A new study details the use of brain imaging and virtual reality (VR) to look at cortical network activity to identify biomarkers for brain disorders. Using this method, researchers found differences between the functional connectivity of cortical networks of mice with autism spectrum disorder (ASD) and those of wild-type mice during changes in behavior related to motor activities. This tool found that ASD mice have hyperconnected, less modular cortical networks and show that motor areas provide contributing features for the classification of ASD.

The research article, titled “Virtual reality-based real-time imaging reveals abnormal cortical dynamics during behavioral transitions in a mouse model of autism,” was published in Cell Reports.

ASD classification with VR-based imaging

Functional connectivity, which is the time dependence of neuronal activity between anatomically separate brain regions, can be used to study how brain networks work in people with ASD. 

Recent human functional magnetic resonance imaging (fMRI) studies have started to look at how dynamic resting-state functional connectivity can be used to find abnormal brain network activity that is unique to ASD. Typically, functional magnetic resonance imaging (fMRI) is used to measure functional connectivity as the amount of coactivation between spontaneous blood-oxygen level-dependent (BOLD) signals during rest or tasks that don’t require much movement.

However, people can’t move in an MRI scanner and BOLD signals in resting-state fMRI are slow, making it hard to study the motor coordination deficits and impairments of movement planning in goal-directed locomotion that are exhibited by individuals with ASD. Furthermore, accumulating evidence suggests that the sensorimotor difficulties seen in ASD are strongly associated with the development and maintenance of social and non-social core symptoms.

In this study, researchers from the RIKEN Brain Science Institute and the Kobe University School of Medicine sought to characterize the dynamics of functional cortical networks during locomotion initiation.

To do so, the Japanese research team used transcranial Ca2+ imaging with a head-fixed VR system to measure cortical functional connectivity in mice navigating a virtual environment of a real open-field enclosure that mimicked real-world situations. The imaging data was then looked at with several tools for analysis, such as a support vector machine (SVM) for machine learning to classify functional connectivity patterns.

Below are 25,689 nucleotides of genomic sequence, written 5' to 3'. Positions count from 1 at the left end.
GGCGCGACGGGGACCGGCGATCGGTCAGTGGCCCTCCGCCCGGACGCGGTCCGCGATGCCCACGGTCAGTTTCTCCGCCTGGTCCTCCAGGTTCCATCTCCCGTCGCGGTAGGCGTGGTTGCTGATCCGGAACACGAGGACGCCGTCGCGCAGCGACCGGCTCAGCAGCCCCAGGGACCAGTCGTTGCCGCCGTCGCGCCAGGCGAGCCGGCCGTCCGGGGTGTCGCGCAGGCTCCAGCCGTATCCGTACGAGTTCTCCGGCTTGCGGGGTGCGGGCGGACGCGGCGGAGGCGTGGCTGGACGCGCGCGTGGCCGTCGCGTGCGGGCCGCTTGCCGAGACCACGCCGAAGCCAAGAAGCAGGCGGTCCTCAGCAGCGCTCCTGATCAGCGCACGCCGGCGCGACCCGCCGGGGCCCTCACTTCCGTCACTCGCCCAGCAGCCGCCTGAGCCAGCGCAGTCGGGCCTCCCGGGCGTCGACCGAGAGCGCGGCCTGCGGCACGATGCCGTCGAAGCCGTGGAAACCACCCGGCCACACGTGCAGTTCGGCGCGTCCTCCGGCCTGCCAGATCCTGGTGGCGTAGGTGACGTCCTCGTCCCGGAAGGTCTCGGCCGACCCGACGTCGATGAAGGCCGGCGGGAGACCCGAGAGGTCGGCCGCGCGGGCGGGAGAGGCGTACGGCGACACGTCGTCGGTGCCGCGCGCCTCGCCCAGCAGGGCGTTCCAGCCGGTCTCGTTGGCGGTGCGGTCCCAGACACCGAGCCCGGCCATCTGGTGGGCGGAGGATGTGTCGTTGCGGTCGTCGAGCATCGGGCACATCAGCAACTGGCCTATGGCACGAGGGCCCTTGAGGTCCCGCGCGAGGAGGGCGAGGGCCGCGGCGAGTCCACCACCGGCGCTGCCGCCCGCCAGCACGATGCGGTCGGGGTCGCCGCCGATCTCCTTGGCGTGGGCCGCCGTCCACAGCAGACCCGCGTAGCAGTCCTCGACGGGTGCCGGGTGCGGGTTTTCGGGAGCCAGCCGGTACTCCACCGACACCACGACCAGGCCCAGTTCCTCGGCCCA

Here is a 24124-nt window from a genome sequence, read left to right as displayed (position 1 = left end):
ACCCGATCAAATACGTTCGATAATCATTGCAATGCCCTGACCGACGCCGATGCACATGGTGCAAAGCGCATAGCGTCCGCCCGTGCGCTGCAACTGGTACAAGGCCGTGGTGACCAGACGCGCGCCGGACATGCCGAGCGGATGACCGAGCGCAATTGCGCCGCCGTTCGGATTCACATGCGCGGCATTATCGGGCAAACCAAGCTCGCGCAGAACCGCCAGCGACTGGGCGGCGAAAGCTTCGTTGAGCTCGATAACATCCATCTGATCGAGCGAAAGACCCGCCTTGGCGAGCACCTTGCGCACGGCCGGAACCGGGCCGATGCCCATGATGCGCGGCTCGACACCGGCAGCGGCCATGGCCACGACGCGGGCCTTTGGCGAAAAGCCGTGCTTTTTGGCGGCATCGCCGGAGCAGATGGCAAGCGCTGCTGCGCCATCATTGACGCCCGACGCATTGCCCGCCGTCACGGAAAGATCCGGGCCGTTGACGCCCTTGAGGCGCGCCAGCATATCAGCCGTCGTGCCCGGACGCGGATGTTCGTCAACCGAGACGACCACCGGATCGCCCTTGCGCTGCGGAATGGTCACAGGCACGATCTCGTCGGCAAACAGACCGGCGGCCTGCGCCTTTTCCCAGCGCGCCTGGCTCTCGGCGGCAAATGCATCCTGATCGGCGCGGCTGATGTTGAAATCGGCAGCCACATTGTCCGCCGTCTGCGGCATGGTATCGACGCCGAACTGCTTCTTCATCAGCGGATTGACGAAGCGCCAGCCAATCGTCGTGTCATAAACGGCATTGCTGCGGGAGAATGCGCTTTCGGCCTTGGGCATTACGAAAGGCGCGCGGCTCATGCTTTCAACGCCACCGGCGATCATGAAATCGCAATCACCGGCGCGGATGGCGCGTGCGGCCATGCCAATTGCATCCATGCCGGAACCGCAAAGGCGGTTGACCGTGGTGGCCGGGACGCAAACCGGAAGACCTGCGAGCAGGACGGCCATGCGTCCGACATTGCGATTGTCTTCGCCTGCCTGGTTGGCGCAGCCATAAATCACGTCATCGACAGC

The researchers used a copy number variation mouse model for human 15q11–13 duplication, which has social communication problems like people with ASD. These mice also have abnormal somatosensory tuning when they are asleep and whole-brain functional hypoconnectivity when they are awake and in a resting state.

They found that these mice had poor dynamics of functional connectivity that depended on how they moved, as well as abnormal patterns of functional connectivity in which the motor areas were overconnected. This shows how important motor areas are for cortical functional connectivity dysfunction during spontaneous behavioral switching in ASD.

These results show that real-time imaging systems that are based on virtual reality give important information that helps us understand how functional connectivity dynamics are linked to abnormal behavior in neuropsychiatric disorders. Also, it will be very interesting to find out in future studies if the abnormalities in functional connectivity seen in ASD model mice can be fixed by pharmacological treatment during postnatal development or adulthood. The researchers think it would be interesting to make a multimodal “metaverse” where mice interact with other mice of the same species through their avatars. This would help them figure out how cortical functional connectivity changes during virtual social interaction.